A Divided Rio de Janeiro, Overreaching for the World – NYTimes.com

More on the (slow) rise of Brazil:

But as months of street protests illustrate, progressive ideals run up against age-old, intractable problems in this city where class difference and corruption are nearly as immovable as the mountains. This is a city divided on itself.

That divide is nowhere more apparent than in the mayor’s gargantuan, $4 billion port redevelopment plan, which envisions turning an industrial area on the scale of Lower Manhattan into the glittering, skyscraper-filled hub for a new global Rio.

via A Divided Rio de Janeiro, Overreaching for the World – NYTimes.com.


6 thoughts on “A Divided Rio de Janeiro, Overreaching for the World – NYTimes.com”

  1. I am scared that all this “development” in Rio is nothing more than a smokescreen to hide the true poverty in Brazil. Of course with the Olympics and the World Cup, Brazil wants to prove that it is equal to the task and on the same footing as other major world powers. But once the games are done, the people of Brazil will be no better off and in fact, will probably be in a worse situation because of all the wasted money that could have been used for real development.

  2. Money is to be used to make more money, and not to be given away as charity. The people who fill the “favelas” of Rio are people who came from other regions of the country without any education or preparation, and tried unsuccessfully to find jobs in Rio. Frustrated and with no money, these immigrants took public land and made it their own, and often these lands were in dangerous areas that shouldn’t have construction. What the government of Rio needs to do is to provide resources for the people who work hard to bring about growth to the country, and that is what this development plan is about. When a country invests in its private sector and industries there is more growth overall, and even those uneducated and unprepared people will benefit from the creation of more jobs.

  3. It’s a normal occurrence to see countries to which the World Cup or Olympics come build up all kinds of public projects in preparation for the world’s attention. It’s also a normal occurrence to see these kinds of projects draw criticism for using public funds to beautify and impress rather than build up basic infrastructure and programs, especially in developing countries. Brazil is not a developing country, but there is already widespread public unrest about many public programs, and particularly education. Often building projects for the World Cup are at least a source of pride to the local people, something to point to and be proud of, but it’s too bad to see at least from this article that there is great dissatisfaction with the ineptness of these buildings.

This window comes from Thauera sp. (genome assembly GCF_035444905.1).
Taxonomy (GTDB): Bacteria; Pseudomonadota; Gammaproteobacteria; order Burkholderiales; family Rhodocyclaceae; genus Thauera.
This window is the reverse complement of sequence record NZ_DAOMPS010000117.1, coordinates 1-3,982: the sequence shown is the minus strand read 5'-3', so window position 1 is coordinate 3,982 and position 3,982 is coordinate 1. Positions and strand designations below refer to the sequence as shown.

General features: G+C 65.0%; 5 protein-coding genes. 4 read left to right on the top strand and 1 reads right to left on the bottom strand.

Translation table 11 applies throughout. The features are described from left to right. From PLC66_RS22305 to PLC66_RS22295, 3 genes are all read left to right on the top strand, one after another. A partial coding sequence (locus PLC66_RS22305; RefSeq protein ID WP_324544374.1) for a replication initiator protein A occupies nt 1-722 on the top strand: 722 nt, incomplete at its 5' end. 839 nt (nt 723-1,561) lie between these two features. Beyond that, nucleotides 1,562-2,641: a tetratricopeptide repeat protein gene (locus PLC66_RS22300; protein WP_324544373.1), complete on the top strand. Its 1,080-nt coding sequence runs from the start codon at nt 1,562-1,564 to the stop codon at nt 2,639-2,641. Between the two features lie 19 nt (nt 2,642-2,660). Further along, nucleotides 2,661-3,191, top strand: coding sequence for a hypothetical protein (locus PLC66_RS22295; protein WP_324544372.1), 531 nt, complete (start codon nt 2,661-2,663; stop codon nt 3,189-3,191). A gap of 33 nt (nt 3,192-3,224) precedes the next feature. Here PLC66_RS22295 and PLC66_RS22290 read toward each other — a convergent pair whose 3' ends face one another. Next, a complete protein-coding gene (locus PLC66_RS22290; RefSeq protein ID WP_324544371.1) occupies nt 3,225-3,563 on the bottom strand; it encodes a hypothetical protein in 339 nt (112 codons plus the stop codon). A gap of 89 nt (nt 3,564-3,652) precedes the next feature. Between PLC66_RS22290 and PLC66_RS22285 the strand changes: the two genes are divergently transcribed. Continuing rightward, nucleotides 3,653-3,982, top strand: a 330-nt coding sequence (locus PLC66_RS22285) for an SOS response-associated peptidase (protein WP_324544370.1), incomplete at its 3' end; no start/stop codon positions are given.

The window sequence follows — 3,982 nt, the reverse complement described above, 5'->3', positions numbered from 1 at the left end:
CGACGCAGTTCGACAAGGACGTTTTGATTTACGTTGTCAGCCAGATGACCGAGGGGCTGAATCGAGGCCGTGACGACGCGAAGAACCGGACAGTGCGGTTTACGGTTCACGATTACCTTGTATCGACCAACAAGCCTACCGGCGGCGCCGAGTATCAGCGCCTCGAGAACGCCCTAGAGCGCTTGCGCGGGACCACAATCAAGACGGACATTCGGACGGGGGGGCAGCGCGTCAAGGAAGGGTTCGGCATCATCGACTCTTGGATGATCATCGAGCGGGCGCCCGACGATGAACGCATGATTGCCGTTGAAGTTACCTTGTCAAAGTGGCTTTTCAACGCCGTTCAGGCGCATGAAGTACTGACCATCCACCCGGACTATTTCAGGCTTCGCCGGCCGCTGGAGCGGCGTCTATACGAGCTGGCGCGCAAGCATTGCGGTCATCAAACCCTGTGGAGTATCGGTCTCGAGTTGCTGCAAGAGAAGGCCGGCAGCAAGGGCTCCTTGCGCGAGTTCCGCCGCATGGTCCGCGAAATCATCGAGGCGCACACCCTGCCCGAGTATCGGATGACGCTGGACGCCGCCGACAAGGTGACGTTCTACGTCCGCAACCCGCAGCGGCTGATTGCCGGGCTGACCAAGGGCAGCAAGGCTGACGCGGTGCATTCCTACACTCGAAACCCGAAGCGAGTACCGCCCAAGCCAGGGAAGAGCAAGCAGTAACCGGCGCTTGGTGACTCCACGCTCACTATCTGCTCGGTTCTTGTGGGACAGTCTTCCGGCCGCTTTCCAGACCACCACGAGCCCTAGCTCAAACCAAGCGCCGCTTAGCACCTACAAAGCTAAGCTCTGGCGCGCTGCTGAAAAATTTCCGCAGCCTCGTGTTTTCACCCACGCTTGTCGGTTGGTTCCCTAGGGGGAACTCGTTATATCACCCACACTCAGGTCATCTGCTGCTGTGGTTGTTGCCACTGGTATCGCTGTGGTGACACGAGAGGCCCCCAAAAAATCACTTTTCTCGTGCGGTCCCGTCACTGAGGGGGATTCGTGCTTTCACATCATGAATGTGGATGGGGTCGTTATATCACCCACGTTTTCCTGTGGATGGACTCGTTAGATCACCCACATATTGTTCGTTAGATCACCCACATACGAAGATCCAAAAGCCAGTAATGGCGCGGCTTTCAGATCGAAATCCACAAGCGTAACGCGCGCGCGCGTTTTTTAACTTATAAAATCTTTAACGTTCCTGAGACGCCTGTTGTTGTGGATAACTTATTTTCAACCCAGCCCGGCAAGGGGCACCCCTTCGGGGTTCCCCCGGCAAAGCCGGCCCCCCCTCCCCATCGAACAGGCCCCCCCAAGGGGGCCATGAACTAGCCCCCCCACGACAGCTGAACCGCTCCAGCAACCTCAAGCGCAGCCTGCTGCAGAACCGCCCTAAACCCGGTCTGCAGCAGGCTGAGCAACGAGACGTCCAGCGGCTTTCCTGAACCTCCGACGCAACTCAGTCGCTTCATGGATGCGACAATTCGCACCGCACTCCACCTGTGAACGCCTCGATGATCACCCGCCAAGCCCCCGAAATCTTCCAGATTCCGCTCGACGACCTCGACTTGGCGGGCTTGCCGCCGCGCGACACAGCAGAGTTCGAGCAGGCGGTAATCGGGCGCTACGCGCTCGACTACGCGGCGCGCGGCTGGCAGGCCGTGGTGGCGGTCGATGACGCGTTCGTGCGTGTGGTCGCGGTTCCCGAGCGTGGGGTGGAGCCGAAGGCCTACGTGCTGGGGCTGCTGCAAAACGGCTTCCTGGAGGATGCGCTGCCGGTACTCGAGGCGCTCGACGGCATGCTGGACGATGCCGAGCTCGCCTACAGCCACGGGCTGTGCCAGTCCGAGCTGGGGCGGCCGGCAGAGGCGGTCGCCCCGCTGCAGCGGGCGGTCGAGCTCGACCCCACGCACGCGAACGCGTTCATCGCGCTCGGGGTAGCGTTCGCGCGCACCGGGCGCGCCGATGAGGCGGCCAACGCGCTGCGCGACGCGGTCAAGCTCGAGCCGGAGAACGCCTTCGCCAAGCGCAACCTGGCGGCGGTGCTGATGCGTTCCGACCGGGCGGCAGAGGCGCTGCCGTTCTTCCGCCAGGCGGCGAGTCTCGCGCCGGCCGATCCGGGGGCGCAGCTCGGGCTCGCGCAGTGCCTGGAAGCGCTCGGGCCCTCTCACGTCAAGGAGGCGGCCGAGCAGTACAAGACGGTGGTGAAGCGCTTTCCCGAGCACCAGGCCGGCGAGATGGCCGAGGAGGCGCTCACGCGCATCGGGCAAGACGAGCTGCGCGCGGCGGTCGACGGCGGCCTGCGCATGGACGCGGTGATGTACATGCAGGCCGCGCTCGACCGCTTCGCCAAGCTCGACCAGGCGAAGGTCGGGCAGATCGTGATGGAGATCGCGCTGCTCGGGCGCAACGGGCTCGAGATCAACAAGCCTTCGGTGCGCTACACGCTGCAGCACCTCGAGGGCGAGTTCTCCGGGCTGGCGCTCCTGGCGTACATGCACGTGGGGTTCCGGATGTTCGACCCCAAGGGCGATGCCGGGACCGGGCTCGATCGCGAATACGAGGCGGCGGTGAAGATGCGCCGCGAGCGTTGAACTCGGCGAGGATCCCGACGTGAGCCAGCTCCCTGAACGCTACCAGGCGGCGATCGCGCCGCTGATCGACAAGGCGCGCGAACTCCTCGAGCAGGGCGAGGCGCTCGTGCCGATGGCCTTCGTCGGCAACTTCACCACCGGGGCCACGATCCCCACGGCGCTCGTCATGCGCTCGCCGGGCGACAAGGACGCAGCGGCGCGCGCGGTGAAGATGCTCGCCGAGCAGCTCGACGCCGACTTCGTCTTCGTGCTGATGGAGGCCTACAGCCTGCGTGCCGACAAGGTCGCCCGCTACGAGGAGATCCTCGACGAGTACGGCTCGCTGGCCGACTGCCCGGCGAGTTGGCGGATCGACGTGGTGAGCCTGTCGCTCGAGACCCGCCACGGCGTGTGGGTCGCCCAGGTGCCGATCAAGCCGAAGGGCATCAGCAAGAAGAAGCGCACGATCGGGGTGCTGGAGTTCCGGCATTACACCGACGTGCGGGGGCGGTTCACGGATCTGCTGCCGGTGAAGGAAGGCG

4. I remember when the Vancouver 2010 olympics were happening and a lot of people in my town were upset because we were paying higher taxes “just to impress the world.” Three years later, we are still paying for the olympics. I think that the olympics are a positive event, but should not contribute to the debt of a nation or take money away from where it is actually needed.

  5. “City face lift” is the perfect way to describe the cities that have too much to fix in too little time. The countries that are hosting these big events recognize that they need better transportation, need attractions, and need to have pretty places for tourists to visit. It is a shame, though, that these changes take precedence over issues facing the population. Like was said above, education and reliable housing are key issues that are not being adequately addressed. It seems that it is more important to the government of Brazil that other countries are impressed and comfortable in their stay than Brazilians are in their life. Hopefully, these events are only kick-starters to continued changes, and hopefully those changes become more effective for cultivating communities.

  6. The World Cup and Olympics are events that could be extremely beneficial to Brazil was not for the corrupt political and social system. Big events such the ones about to happen would be a great way to move the economy, provide more jobs and advertise the country. However, in a place where every politician and government worker is making a profit out of the constructions that take place (and we’re speaking of giant quantities of money and thousands of people involved) it is impossible for the population to be happy with the upcoming events. Not only projects cost absurd amounts of money but are also inefficient and poorly done. For the Cup of Confederations air conditioning systems had to be placed outside of stadiums (that costed more than $1 billion to remodel), because the project wasn’t finished on time. All this waste and negligence with public money causes the population and the rest of the world to wonder if big events are actually beneficial.

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